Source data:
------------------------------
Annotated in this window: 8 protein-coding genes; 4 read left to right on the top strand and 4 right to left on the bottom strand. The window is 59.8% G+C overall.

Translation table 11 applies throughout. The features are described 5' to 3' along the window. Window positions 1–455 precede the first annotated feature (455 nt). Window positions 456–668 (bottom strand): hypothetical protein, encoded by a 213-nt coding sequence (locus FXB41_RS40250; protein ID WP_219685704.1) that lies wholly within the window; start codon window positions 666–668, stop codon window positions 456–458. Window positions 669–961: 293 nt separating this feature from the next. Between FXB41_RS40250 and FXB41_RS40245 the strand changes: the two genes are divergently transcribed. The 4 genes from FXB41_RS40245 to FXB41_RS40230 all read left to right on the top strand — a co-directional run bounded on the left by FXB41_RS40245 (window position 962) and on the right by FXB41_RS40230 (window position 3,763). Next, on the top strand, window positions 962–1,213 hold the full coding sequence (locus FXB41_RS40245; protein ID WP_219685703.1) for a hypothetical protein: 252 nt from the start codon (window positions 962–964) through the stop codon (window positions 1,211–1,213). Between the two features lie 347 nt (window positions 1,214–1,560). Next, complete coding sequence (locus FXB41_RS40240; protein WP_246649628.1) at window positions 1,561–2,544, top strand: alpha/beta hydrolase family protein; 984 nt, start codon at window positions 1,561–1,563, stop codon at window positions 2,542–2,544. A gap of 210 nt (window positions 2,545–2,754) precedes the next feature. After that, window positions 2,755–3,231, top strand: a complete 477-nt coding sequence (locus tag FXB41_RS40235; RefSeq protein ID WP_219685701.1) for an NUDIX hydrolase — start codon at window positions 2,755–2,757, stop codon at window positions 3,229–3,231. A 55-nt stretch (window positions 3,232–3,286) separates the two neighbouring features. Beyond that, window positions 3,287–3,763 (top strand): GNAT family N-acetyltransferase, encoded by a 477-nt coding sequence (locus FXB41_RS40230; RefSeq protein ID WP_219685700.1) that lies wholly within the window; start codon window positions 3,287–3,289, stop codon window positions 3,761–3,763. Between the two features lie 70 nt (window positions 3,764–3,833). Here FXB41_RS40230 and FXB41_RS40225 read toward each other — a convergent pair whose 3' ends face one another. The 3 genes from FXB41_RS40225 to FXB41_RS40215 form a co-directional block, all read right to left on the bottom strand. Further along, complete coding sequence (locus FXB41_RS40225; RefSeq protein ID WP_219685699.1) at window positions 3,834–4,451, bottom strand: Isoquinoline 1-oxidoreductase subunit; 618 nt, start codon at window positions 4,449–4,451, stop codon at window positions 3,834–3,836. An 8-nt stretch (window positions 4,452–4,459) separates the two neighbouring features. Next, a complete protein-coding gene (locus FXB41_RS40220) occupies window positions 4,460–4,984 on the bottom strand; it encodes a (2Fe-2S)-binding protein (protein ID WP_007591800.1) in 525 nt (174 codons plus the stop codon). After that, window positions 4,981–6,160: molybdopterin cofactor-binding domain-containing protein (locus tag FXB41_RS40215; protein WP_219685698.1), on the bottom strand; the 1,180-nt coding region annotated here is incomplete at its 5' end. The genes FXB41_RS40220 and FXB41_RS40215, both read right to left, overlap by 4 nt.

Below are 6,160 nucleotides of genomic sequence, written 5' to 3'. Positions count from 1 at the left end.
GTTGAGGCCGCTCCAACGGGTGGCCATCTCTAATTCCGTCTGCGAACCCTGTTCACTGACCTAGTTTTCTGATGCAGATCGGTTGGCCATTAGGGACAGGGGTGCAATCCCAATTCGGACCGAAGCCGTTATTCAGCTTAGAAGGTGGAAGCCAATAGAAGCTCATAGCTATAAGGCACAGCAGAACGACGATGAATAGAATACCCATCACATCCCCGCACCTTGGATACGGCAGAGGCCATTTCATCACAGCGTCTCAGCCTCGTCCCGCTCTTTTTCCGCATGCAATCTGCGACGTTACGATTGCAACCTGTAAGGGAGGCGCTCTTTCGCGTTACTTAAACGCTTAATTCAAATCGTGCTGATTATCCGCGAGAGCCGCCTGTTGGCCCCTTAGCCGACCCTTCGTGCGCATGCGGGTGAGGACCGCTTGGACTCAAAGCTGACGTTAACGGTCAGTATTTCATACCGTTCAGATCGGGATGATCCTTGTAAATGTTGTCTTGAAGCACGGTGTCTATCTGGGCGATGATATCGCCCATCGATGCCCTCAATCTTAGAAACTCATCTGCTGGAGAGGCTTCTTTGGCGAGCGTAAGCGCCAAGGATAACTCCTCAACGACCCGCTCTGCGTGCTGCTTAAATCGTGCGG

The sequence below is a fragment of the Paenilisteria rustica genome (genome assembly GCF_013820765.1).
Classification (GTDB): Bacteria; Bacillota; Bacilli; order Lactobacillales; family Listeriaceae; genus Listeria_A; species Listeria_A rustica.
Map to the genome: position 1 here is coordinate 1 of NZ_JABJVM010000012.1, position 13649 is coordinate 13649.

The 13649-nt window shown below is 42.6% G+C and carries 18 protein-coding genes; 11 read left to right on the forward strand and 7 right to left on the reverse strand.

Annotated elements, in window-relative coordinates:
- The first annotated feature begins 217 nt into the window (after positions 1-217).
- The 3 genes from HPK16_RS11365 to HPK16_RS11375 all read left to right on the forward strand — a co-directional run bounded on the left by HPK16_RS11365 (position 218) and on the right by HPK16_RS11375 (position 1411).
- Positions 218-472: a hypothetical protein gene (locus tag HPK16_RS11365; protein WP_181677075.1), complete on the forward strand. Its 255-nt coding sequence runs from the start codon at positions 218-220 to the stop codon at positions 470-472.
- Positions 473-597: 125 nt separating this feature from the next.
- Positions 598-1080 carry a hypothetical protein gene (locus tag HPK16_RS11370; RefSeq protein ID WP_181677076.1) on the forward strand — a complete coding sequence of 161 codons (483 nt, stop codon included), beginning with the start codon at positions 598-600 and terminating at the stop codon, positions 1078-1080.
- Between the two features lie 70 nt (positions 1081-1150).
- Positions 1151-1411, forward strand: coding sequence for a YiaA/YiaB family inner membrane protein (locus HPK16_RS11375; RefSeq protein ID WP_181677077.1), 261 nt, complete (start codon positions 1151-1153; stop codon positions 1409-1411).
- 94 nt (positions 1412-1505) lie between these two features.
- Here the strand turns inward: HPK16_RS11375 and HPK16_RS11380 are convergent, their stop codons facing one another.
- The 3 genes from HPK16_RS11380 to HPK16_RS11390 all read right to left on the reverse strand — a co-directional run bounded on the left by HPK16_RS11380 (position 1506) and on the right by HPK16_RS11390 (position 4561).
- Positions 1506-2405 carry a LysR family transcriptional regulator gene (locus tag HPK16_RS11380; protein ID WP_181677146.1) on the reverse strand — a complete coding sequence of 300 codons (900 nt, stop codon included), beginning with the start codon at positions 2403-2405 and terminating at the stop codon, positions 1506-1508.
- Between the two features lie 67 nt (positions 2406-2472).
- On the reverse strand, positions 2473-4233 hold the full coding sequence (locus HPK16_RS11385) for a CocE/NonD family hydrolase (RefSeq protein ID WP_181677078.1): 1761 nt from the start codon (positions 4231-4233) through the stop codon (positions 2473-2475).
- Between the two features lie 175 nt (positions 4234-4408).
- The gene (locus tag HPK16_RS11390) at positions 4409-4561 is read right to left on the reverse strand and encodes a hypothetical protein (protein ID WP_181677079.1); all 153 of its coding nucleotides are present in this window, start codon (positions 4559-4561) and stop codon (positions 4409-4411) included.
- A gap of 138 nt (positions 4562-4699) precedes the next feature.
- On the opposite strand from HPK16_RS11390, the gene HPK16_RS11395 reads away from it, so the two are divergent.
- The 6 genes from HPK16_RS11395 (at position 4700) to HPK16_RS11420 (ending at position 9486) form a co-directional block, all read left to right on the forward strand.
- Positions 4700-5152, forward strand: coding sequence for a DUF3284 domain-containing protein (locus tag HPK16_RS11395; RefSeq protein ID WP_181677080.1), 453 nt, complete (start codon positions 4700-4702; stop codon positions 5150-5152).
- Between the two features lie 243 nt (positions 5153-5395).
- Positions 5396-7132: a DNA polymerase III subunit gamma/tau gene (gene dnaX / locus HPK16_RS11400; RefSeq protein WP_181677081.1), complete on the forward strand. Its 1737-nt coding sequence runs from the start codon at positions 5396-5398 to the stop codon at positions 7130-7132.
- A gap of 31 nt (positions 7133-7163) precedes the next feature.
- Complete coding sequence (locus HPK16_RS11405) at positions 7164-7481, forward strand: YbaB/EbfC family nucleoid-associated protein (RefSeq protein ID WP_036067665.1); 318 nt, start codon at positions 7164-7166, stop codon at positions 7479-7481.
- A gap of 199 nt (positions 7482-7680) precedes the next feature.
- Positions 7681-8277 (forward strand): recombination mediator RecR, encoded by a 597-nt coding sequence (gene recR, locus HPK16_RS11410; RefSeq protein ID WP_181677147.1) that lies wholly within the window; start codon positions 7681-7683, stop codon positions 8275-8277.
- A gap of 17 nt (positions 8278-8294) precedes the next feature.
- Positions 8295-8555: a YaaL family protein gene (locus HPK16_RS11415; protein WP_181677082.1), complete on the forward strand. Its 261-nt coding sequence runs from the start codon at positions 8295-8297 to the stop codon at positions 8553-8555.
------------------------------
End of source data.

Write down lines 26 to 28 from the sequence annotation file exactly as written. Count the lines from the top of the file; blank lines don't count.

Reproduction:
- On the opposite strand from HPK16_RS11390, the gene HPK16_RS11395 reads away from it, so the two are divergent.
- The 6 genes from HPK16_RS11395 (at position 4700) to HPK16_RS11420 (ending at position 9486) form a co-directional block, all read left to right on the forward strand.
- Positions 4700-5152, forward strand: coding sequence for a DUF3284 domain-containing protein (locus tag HPK16_RS11395; RefSeq protein ID WP_181677080.1), 453 nt, complete (start codon positions 4700-4702; stop codon positions 5150-5152).